Movie Review: Elysium

It’s the end of the twenty-first century. All of the big problems that kind of threaten us in a vague maybe-ish someday way today have blossomed into a full-scale dusty global cloud of sepia toned urban smog. There’s overpopulation, pollution, and poverty on a mass scale. It’s an authoritarian state, everything enforced by robot police officers. You can’t even talk sarcastically to the droids or they’ll beat you up and maybe send you to jail.

elysium

But if you’re rich, everything’s fine. You live on Elysium, this giant Halo-like space colony orbiting the earth. Not only is the scenery lush and green, the citizens well-dressed and manicured, but health care has reached its apex: the elites lay down on these medical beds where everything from cancer to radiation poisoning can be almost instantly cured.

Elysium, to me, is the reason why we elect Democrats to office. All of the current social and political debates of today are embellished, exaggerated to such effect that the world in which this film takes place is at times totally alien, yet sometimes hauntingly a reflection of the present day. The disdain that the upper class exudes toward everyone else boils the blood, “Don’t breathe on me,” a corporate executive interrupts an underling for talking to his superior without covering his mouth.

The rich relax in the skies with their “I’ve got mine” security separated comfortably by the planet’s own atmosphere. Everyone else on the ground is a means to an end, to higher profits and revenues. I think about all of the fast-food workers holding these one-day strikes for a livable wage and I see the factory workers in Elysium get bossed around, threatened with their jobs, exploited for as much work with as little compensation. Profit, profit, profit.

Everyone’s desperate to get to Elysium, to use the medical beds, to escape what the previous generations – our generation – have left of the earth. We hear the words “illegals” a lot, “security,” “liberty,” it’s all of the same issues that we debate about now, how much to give to what people, do people truly deserve anything in this life?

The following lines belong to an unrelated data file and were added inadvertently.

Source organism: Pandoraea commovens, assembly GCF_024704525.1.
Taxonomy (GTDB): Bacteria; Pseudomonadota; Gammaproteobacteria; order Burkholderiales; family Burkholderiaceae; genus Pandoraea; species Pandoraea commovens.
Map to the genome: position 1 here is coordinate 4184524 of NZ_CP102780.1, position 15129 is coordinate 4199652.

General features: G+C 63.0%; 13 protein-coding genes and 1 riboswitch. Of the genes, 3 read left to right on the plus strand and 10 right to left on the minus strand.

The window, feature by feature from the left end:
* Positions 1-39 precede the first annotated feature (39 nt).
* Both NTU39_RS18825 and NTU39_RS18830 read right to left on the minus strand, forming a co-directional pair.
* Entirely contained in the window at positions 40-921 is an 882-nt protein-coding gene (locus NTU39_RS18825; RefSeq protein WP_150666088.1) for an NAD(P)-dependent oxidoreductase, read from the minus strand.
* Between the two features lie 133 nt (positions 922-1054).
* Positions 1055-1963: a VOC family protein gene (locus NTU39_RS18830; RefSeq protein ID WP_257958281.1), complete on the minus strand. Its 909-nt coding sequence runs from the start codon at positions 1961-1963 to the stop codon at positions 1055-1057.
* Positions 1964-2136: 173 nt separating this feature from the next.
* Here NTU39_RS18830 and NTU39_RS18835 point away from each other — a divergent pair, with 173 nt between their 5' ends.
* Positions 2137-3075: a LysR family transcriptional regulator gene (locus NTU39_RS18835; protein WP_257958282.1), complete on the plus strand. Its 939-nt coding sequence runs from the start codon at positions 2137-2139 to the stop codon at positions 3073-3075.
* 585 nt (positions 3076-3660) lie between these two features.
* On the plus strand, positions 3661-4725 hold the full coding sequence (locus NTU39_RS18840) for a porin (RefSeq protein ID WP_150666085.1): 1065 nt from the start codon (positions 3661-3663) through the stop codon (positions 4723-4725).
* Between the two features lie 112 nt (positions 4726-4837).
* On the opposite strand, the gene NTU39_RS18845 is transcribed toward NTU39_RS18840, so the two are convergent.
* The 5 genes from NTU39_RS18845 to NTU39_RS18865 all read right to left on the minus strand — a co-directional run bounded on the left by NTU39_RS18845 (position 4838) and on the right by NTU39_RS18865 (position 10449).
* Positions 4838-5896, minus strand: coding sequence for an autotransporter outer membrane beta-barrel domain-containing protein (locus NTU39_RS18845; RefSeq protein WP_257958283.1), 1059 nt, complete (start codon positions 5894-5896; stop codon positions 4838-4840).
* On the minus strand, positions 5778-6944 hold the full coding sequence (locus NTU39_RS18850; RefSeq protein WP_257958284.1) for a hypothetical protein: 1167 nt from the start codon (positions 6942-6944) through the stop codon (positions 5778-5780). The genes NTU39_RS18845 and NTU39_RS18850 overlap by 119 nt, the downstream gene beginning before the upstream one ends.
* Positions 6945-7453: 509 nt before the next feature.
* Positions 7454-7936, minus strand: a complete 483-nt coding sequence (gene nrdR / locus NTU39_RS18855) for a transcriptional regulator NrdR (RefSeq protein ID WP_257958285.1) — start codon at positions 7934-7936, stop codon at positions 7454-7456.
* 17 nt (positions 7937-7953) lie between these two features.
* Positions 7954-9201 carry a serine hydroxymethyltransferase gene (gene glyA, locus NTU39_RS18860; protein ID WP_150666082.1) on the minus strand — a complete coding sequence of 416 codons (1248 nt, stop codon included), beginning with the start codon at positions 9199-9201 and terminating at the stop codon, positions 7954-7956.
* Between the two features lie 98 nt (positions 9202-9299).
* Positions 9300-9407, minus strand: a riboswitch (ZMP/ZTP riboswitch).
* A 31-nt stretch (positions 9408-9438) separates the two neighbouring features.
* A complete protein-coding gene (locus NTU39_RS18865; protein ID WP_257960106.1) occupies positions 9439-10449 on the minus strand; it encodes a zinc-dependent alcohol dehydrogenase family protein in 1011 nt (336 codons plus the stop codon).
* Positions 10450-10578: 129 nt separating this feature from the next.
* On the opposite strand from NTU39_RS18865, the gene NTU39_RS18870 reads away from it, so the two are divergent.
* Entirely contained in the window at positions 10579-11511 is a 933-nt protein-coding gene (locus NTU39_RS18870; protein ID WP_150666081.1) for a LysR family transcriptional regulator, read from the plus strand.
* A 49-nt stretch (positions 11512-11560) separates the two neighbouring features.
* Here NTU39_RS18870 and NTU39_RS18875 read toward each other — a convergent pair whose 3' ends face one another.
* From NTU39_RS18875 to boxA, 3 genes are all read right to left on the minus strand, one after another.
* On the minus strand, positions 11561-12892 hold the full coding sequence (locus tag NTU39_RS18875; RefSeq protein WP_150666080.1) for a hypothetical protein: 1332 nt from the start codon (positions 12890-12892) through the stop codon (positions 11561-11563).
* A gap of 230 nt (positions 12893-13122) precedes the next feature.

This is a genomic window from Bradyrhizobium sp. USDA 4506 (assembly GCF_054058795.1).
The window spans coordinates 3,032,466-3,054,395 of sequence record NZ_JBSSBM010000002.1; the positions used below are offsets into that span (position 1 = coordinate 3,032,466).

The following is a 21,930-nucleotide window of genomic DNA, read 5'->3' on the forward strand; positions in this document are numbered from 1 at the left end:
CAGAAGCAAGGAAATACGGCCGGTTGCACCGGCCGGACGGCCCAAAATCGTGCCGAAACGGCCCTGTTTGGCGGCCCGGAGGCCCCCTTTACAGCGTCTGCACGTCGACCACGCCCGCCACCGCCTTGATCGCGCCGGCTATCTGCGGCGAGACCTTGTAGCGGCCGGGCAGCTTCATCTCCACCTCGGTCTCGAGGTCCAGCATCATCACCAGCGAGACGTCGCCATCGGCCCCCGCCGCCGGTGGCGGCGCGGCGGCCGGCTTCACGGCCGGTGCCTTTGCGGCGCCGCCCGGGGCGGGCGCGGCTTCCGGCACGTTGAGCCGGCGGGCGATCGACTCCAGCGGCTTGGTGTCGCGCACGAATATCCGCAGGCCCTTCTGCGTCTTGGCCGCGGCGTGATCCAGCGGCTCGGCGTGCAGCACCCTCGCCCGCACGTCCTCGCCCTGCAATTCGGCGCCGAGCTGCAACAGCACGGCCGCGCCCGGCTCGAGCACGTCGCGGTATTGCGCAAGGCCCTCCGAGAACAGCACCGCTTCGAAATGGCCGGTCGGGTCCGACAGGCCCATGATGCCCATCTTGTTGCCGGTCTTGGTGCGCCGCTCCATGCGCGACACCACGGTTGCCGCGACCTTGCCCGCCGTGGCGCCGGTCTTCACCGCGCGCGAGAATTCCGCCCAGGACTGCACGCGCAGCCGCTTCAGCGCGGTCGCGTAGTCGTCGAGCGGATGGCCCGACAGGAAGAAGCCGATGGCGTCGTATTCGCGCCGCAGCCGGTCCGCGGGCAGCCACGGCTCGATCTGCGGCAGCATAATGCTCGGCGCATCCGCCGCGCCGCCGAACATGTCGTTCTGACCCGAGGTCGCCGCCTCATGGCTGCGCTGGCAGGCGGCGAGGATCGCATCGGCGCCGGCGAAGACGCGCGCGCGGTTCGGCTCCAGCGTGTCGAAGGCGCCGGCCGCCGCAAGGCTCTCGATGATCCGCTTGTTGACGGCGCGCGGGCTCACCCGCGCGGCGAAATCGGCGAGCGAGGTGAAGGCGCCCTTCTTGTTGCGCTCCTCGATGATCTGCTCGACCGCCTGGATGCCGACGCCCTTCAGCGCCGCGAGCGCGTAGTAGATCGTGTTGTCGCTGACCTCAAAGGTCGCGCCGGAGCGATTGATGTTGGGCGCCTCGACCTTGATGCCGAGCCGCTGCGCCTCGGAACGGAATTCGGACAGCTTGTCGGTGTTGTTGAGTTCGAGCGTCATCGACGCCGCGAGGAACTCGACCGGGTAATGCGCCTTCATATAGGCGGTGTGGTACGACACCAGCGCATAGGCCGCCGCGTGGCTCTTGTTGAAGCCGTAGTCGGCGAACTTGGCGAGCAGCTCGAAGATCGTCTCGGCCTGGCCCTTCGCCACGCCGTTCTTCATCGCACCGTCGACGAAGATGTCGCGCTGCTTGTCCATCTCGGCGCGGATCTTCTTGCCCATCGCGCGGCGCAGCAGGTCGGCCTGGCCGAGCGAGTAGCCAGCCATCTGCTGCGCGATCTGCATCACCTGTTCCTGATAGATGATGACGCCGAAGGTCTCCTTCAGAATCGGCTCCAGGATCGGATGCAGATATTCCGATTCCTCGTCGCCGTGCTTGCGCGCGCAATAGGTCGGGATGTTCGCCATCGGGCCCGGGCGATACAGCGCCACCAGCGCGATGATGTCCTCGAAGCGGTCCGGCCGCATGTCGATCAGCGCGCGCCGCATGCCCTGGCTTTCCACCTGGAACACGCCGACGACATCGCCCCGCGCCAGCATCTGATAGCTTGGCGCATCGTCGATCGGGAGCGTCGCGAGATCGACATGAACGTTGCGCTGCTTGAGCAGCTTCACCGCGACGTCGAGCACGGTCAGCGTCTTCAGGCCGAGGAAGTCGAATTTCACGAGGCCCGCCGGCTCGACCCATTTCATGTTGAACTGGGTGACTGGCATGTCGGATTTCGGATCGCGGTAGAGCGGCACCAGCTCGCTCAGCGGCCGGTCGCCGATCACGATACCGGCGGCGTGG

Matt Damon’s character, Max, grew up in Los Angeles, and due not so much to character defects than the simple fact that the circumstances of his life suck, he’s in and out of jail, getting beat up by robot cops for no reason, working on the line at a factory that manufactures the same robot cops that then patrol the streets looking to beat him up again.

When he’s involved in an accident at work leaving him with just five days to live, his yearning turns to desperation as he agrees to wear a surgically attached robot exoskeleton with orders to fight his way to survival. Fortune winds up turning a simple heist into a political battle for control of Elysium, and Max finds himself being hunted down by Kruger, Sharlto Copley, the same South African guy from District 9 (also written and directed by Neill Blomkamp.) He’s traded in his bureaucratic government shirt and tie for a beard, cloak, and a giant sword. Kruger is a highlight of the film. I don’t know if it was his relentless cannot-be-stopped character or his creepy almost unintelligible accent, but his very presence on the screen made my skin tingle with static-like charge.

Elysium is over the top, but it’s everything that true sci-fi aspires to be. Like Alien, like his previous District 9, Blomkamp has taken all of the negative aspects of modern society and imagined them to run their course for about two hundred more years totally uninhibited. The result is everything that us liberals are afraid of: corporate supremacy, misery, dystopia, the haves and the have-nots on an extreme scale. It made me think about justice, about distribution, about the fact that we currently have the means to feed the world’s population, but we lack the political will to spread the wealth. How is this all going to sort itself out? In which direction are we headed as a species? I certainly hope that our future resembles nothing like the world of Elysium.

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